California has a good few laws that protect tenants from bed bugs and outline the landlord’s responsibility in getting rid of them.
According to the California Code of Regulations, Title 25, Housing and Community Development § 40 the landlord is responsible for providing safe and clean bedding in a rental home (so long as the accommodation is provided furnished, i.e., the landlord is offering you a bed).
The bedding has to be clean, dry, sanitary and free from infestations like bed bugs. Recent changes to the Civil Code, § 1942.5 also prohibit a landlord from retaliating against a tenant, e.g., by evicting them. § 1954.602 also prevents them from leasing, or even showing a potential tenant a property they know to be infested.
Colorado doesn’t have any bed bug laws. However, the implied warranty of habitability applies.
Connecticut bed bug law is some of the best in the country.
State law in Connecticut sets guidelines both for tenants and landlords. First, a tenant has to inform a landlord either orally or in writing that their house/apartment is infested (although in writing is always best, so that you can prove it later).
The landlord then has five days to have the house/apartment inspected, after which they have to report the results to the tenant within another two days. If there is an infestation present, the landlord then has five more days to have it treated.
As a tenant, it’s your responsibility to allow either your landlord or a pest control expert access to your house. They will then, first, do a basic inspection to search for bed bugs.
This is both visual and manual, so they’ll have a quick look around, but may also flip/lift your mattress to check underneath. Make sure you’re prepared for this! It’s also part of the law that if the exterminator tells you to get rid of certain infested things, that you have to do it.
The law itself goes into great detail on what the landlord has to do. It even states that if they’re trying to get rid of bed bugs without hiring an exterminator, that they should start by vacuuming the apartment.
Delaware doesn’t have any bed bug laws. However, the implied warranty of habitability applies.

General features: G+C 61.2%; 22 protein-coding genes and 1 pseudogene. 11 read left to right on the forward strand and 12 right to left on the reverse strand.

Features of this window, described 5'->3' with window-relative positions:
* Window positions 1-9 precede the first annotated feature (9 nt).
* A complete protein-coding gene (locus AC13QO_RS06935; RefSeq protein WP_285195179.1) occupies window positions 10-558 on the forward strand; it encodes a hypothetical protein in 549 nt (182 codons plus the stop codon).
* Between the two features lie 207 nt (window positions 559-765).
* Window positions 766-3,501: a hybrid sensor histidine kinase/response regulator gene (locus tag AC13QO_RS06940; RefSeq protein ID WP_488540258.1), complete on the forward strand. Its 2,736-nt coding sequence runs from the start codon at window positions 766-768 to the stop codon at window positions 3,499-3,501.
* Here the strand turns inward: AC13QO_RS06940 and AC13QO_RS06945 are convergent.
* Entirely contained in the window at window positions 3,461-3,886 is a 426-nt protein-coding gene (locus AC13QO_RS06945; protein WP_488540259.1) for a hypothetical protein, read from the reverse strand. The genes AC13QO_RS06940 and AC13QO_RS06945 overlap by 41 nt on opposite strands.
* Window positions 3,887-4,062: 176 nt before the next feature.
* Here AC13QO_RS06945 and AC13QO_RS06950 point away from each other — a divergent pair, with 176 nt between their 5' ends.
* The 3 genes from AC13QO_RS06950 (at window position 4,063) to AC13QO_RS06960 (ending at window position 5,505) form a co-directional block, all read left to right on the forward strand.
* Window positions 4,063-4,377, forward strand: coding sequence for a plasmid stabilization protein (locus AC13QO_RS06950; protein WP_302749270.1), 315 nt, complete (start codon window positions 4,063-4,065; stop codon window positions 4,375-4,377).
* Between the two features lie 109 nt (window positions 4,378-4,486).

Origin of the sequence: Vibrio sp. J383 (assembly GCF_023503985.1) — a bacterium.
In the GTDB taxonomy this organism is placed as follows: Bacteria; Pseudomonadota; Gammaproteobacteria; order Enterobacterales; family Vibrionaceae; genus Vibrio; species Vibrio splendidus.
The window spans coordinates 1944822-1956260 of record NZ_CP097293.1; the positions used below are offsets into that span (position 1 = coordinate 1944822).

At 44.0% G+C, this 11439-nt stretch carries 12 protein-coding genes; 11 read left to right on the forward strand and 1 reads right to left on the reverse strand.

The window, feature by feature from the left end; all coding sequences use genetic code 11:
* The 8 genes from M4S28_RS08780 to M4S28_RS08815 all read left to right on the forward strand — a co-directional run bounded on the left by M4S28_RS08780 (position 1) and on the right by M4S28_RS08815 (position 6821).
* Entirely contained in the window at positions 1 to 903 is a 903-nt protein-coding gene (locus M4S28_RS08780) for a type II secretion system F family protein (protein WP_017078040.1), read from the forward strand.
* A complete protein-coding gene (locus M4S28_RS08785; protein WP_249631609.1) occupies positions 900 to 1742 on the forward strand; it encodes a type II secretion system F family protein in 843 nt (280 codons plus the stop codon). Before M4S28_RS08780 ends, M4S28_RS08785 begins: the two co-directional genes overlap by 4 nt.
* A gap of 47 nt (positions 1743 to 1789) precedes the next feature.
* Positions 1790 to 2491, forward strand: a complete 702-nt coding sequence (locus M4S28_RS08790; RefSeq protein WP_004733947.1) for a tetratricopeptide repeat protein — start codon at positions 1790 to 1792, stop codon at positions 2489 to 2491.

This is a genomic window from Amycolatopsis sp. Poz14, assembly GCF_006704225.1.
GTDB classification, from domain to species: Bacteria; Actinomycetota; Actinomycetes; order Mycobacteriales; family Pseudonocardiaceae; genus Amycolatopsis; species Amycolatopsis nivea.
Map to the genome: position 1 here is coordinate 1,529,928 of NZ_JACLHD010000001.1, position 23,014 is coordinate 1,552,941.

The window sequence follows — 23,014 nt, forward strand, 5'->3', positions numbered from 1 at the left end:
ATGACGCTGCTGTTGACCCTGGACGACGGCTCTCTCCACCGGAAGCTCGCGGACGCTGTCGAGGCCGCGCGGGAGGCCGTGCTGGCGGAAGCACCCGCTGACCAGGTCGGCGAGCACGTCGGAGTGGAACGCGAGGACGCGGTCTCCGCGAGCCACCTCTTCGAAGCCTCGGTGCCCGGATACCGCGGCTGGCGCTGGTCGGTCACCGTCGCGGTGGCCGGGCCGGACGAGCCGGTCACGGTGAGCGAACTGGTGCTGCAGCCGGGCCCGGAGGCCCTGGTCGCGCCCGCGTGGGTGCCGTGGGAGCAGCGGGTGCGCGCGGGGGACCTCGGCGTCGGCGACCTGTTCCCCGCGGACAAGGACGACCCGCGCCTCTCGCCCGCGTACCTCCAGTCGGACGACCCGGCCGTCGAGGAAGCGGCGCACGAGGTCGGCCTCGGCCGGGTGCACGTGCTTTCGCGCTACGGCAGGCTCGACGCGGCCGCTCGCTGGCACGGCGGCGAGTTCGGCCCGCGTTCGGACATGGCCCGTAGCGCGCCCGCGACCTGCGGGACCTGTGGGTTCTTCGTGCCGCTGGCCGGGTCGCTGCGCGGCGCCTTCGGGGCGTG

Florida has quite good protection for tenants against bed bugs. Section 83.51(2)(a), F.S. of the Florida Landlord and Tenant Law states that ‘the landlord of a dwelling unit other than a single-family home or duplex shall, at all times of the tenancy, make reasonable provisions for…
Extermination of rats, mice, ants, and wood destroying organisms and bed bugs.’ The tenant has to leave the property while the extermination takes place for a time no longer than four days, and won’t have to pay rent while they’re away.
Crucially, though, this law only applies while the tenancy is in place. Don’t just leave your apartment or house without telling the landlord, because this can invalidate the lease, and make it so that this law doesn’t apply. Under this law, the landlord has to pay for bed bugs even if they think you might have brought them into the home.
Georgia doesn’t have any bed bug laws. However, the implied warranty of habitability applies. There are both laws and precedents that establish how a hotel or motel owner is obliged to offer ordinary care to guests and keep their places of operation pest free, but these laws don’t apply to landlords and tenants.
That being said, some legislators are arguing for changes to the bed bug laws in Georgia. They think that exterminating bed bugs should be covered under the landlord’s existing liability for repairs. Hopefully, in the next few years, the lawmakers should see sense and protect both tenants and landlords against the growing bed bug problem.
Hawaii doesn’t have any bed bug laws for tenants. However, the implied warranty of habitability applies. They do have a law that covers hotels, but this isn’t any use to a tenant.